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I apologize for the newbie question, but this is my first time working with classes. The class I'm trying to create is intended to perform a regex find and replace on all keys and values within a dictionary. The specific find and replace is defined upon instantiation.

There are two issues that I have. The first issue is that each instance of the class needs to accept a new dictionary. I'm not clear on how to create a class that accepts a general dictionary which I can specify upon creating an instance. The second issue is that the class I have simply isn't working. I'm receiving the error message TypeError: expected string or buffer in the class line v = re.sub(self.find,self.replace,v).

There are three instances I want to create, one for each input dictionary: input_iter1, input_iter2, and input_iter3.

The following is the class:

class findreplace:
    values = []
    keys = []
    def __init__(self, find, replace):
        self.find = find
        self.replace = replace
    def value(self):
        for k,v in input_iter1.items():
            v = re.sub(self.find,self.replace,v)
    def key(self):
        for k,v in input_iter1.items():
            k = re.sub(self.find,self.replace,k)

The following are the instances:

values1 = findreplace('[)?:(]','')
values2 = findreplace(r'(,\s)(,\s)(\d{5})({e<=1})',r'\2\3')
keys1 = findreplace(r'(?<=^)(.+)(?=$)',r'(?:\1)')
keys2 = findreplace(r'(?=$)',r'{e}')

print values
print keys

If anyone has any insight on how I can workaround these two issues, I'd be grateful to hear them. Thanks!

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2 Answers 2

up vote 2 down vote accepted

First, Python 2 classes should start off this way:

class Foo(object):

Otherwise, you get an "old-style class", which is some ancient crusty thing no one uses.

Also, class names in Python are typically written in CamelCase.

Second, do not use mutable values (like lists!) as class attributes, as you're doing here with keys and values. They'll be shared across all instances of your class! It looks like you're even aware of this, since you refer to findreplace.keys directly, but it doesn't make sense to store instance-specific values in a class attribute like that.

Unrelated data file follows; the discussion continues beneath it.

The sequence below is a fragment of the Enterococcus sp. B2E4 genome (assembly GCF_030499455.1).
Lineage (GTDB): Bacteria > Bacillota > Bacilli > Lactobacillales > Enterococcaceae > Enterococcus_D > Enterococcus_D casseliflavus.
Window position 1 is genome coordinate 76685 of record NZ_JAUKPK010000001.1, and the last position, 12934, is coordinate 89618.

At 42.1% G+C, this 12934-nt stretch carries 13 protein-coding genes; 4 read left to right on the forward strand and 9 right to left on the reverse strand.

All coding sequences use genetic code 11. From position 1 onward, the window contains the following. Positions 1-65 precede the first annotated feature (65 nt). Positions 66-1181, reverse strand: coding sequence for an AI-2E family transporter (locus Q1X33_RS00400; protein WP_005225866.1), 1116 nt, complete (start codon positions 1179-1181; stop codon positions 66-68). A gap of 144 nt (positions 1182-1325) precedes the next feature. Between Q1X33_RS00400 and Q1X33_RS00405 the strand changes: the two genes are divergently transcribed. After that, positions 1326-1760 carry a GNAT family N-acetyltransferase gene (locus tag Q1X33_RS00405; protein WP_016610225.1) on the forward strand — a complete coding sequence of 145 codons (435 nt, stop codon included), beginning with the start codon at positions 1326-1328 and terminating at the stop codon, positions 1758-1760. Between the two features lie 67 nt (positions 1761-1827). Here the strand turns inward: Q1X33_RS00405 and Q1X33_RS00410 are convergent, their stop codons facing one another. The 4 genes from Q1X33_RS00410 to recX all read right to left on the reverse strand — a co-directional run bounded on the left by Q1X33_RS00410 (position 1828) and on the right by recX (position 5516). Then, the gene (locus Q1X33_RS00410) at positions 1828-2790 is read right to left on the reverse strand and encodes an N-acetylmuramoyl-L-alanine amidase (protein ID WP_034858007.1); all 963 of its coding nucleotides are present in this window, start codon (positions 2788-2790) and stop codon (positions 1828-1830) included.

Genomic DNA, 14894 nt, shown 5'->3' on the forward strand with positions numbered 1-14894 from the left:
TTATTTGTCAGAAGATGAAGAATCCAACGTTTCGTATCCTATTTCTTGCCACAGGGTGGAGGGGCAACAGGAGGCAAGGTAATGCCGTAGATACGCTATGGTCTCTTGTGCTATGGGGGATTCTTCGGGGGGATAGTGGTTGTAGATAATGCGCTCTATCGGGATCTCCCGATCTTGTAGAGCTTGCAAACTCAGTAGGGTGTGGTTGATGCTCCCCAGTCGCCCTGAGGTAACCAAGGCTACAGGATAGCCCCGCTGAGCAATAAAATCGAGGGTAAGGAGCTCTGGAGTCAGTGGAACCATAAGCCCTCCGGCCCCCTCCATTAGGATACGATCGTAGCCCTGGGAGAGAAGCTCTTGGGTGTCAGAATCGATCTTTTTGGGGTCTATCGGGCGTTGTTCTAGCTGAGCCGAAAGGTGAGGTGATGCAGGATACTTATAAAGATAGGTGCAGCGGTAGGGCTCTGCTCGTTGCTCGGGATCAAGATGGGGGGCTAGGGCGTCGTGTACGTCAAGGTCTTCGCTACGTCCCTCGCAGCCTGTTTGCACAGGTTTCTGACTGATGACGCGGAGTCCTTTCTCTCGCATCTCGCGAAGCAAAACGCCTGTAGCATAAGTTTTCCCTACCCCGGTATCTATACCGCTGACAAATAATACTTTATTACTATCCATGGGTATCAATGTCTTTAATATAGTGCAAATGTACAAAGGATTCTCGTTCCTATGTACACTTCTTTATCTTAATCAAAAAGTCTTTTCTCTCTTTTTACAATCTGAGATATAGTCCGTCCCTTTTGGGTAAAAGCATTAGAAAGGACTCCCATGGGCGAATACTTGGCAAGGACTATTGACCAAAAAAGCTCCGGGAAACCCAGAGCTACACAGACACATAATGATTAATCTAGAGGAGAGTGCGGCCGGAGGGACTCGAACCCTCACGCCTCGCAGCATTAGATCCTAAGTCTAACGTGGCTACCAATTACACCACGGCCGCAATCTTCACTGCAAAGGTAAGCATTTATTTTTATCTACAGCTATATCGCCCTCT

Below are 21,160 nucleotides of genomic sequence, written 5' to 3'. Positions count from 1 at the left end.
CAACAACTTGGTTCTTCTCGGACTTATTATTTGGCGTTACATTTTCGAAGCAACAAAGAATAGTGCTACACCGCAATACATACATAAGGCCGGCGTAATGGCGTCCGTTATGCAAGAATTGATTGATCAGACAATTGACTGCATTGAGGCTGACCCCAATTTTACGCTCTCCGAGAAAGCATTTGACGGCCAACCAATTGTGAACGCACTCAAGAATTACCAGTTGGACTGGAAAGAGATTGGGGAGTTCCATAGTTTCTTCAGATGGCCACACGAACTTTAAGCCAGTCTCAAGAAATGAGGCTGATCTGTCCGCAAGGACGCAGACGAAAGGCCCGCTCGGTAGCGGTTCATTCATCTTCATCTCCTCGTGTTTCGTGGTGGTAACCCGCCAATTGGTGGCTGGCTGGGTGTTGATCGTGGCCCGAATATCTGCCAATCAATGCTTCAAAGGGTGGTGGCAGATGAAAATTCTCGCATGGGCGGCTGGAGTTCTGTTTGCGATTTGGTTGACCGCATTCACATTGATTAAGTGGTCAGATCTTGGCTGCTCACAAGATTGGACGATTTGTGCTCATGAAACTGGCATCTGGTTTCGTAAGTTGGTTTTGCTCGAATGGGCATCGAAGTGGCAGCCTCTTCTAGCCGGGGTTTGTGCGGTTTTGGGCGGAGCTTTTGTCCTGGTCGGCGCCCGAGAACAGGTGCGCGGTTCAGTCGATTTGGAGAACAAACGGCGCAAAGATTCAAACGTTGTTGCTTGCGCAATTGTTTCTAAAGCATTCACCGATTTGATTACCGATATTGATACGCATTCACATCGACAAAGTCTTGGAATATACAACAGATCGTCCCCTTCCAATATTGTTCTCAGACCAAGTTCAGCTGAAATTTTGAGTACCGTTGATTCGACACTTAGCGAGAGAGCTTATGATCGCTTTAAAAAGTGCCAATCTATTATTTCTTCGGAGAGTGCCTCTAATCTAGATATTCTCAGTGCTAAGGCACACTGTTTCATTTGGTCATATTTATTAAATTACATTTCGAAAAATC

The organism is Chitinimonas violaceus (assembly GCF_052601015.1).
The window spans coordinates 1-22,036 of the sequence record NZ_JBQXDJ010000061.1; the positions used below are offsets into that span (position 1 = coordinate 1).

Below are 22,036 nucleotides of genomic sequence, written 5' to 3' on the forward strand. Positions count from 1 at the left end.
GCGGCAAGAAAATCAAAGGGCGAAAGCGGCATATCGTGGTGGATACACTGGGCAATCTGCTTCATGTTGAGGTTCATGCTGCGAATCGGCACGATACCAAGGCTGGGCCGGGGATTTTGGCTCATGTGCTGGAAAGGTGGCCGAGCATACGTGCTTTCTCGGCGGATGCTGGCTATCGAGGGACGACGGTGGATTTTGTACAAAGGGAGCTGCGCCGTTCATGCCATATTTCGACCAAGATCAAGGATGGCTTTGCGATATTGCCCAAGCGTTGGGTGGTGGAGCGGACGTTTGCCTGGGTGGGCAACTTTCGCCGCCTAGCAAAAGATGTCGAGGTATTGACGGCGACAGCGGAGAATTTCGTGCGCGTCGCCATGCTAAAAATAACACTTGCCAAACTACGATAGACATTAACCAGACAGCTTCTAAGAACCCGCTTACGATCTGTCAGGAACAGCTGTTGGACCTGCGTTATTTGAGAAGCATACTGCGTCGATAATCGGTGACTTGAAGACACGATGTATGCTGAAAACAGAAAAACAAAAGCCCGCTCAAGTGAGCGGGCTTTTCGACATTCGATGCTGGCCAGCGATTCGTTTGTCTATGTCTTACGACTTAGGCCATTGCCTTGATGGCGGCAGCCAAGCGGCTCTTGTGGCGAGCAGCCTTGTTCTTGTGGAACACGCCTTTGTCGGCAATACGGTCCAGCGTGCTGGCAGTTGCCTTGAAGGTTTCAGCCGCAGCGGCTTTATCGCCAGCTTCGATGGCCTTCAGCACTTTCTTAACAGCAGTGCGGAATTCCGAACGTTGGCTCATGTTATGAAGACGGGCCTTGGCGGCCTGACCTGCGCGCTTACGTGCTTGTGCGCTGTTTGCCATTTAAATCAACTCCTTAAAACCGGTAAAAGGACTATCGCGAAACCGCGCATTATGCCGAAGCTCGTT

But, most importantly: why is this a class at all? What does a findreplace represent? It looks like this would be much clearer if it were just a single function.

To answer your actual questions:

  1. You pass in a dictionary just like you're passing in find and replace. Add another argument to __init__, and pass another argument when you construct your class.

  2. Presumably, you're getting the TypeError because one of the values in your dictionary isn't a string, and you can only perform regexes on strings.

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I thought a creating a class may be better because it would otherwise get exceedingly verbose, but if you think I would be better off simply using functions, I'll take that as an acceptable answer. Thanks for the detailed reply. –  user1185790 Jan 21 '13 at 6:01
as a rule of thumb, if i can't explain to someone else what an instance of some class is (not "does"!) in ten words or fewer, it shouldn't be a class :) a lot of awkward classes force me to start off with "it's an object that..." which uses up most of my words already –  Eevee Jan 21 '13 at 6:03

Where is your definition of the input_iter dicts? How do they look like? Your error indicates that the values of your dicts are not strings.

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You're right! Dumb error :/ –  user1185790 Jan 21 '13 at 6:03

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